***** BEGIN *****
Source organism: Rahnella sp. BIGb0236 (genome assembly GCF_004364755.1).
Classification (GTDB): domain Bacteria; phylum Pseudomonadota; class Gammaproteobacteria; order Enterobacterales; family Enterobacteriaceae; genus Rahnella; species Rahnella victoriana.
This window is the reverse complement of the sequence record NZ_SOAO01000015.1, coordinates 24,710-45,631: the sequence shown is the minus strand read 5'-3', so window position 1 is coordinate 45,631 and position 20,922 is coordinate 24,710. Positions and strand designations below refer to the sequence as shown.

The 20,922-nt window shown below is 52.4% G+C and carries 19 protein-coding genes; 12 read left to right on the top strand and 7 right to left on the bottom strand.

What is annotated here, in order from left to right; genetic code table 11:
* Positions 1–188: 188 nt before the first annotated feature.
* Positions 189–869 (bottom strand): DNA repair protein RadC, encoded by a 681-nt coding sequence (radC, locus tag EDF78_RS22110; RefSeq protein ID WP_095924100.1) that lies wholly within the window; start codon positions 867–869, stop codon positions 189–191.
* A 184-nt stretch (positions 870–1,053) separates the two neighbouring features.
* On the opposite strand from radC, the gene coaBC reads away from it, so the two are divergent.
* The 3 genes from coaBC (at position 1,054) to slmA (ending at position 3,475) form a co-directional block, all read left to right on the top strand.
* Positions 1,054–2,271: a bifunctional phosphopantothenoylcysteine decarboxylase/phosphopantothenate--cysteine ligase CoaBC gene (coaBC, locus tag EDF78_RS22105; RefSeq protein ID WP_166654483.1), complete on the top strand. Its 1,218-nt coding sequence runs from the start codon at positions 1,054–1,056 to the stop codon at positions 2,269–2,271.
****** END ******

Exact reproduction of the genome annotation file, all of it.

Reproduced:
Source organism: Rahnella sp. BIGb0236 (genome assembly GCF_004364755.1).
Classification (GTDB): domain Bacteria; phylum Pseudomonadota; class Gammaproteobacteria; order Enterobacterales; family Enterobacteriaceae; genus Rahnella; species Rahnella victoriana.
This window is the reverse complement of the sequence record NZ_SOAO01000015.1, coordinates 24,710-45,631: the sequence shown is the minus strand read 5'-3', so window position 1 is coordinate 45,631 and position 20,922 is coordinate 24,710. Positions and strand designations below refer to the sequence as shown.

The 20,922-nt window shown below is 52.4% G+C and carries 19 protein-coding genes; 12 read left to right on the top strand and 7 right to left on the bottom strand.

What is annotated here, in order from left to right; genetic code table 11:
* Positions 1–188: 188 nt before the first annotated feature.
* Positions 189–869 (bottom strand): DNA repair protein RadC, encoded by a 681-nt coding sequence (radC, locus tag EDF78_RS22110; RefSeq protein ID WP_095924100.1) that lies wholly within the window; start codon positions 867–869, stop codon positions 189–191.
* A 184-nt stretch (positions 870–1,053) separates the two neighbouring features.
* On the opposite strand from radC, the gene coaBC reads away from it, so the two are divergent.
* The 3 genes from coaBC (at position 1,054) to slmA (ending at position 3,475) form a co-directional block, all read left to right on the top strand.
* Positions 1,054–2,271: a bifunctional phosphopantothenoylcysteine decarboxylase/phosphopantothenate--cysteine ligase CoaBC gene (coaBC, locus tag EDF78_RS22105; RefSeq protein ID WP_166654483.1), complete on the top strand. Its 1,218-nt coding sequence runs from the start codon at positions 1,054–1,056 to the stop codon at positions 2,269–2,271.